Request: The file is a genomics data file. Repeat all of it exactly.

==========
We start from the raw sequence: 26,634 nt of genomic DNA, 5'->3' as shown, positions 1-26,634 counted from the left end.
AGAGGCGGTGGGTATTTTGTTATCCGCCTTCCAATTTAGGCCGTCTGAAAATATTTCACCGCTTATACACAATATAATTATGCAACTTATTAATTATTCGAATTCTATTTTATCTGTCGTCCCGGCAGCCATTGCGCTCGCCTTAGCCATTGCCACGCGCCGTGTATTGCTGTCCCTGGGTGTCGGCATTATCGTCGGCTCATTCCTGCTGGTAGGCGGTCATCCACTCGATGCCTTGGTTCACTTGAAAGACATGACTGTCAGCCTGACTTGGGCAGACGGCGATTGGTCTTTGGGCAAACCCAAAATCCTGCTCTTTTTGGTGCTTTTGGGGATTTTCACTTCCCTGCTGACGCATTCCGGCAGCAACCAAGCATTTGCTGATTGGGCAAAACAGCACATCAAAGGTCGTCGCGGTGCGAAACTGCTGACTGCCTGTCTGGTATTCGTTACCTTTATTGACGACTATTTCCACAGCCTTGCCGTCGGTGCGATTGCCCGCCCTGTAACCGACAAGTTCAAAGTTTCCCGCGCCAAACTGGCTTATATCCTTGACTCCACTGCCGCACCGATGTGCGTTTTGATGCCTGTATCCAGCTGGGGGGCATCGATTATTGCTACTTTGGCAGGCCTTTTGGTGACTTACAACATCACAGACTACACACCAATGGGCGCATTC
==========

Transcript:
We start from the raw sequence: 26,634 nt of genomic DNA, 5'->3' as shown, positions 1-26,634 counted from the left end.
AGAGGCGGTGGGTATTTTGTTATCCGCCTTCCAATTTAGGCCGTCTGAAAATATTTCACCGCTTATACACAATATAATTATGCAACTTATTAATTATTCGAATTCTATTTTATCTGTCGTCCCGGCAGCCATTGCGCTCGCCTTAGCCATTGCCACGCGCCGTGTATTGCTGTCCCTGGGTGTCGGCATTATCGTCGGCTCATTCCTGCTGGTAGGCGGTCATCCACTCGATGCCTTGGTTCACTTGAAAGACATGACTGTCAGCCTGACTTGGGCAGACGGCGATTGGTCTTTGGGCAAACCCAAAATCCTGCTCTTTTTGGTGCTTTTGGGGATTTTCACTTCCCTGCTGACGCATTCCGGCAGCAACCAAGCATTTGCTGATTGGGCAAAACAGCACATCAAAGGTCGTCGCGGTGCGAAACTGCTGACTGCCTGTCTGGTATTCGTTACCTTTATTGACGACTATTTCCACAGCCTTGCCGTCGGTGCGATTGCCCGCCCTGTAACCGACAAGTTCAAAGTTTCCCGCGCCAAACTGGCTTATATCCTTGACTCCACTGCCGCACCGATGTGCGTTTTGATGCCTGTATCCAGCTGGGGGGCATCGATTATTGCTACTTTGGCAGGCCTTTTGGTGACTTACAACATCACAGACTACACACCAATGGGCGCATTC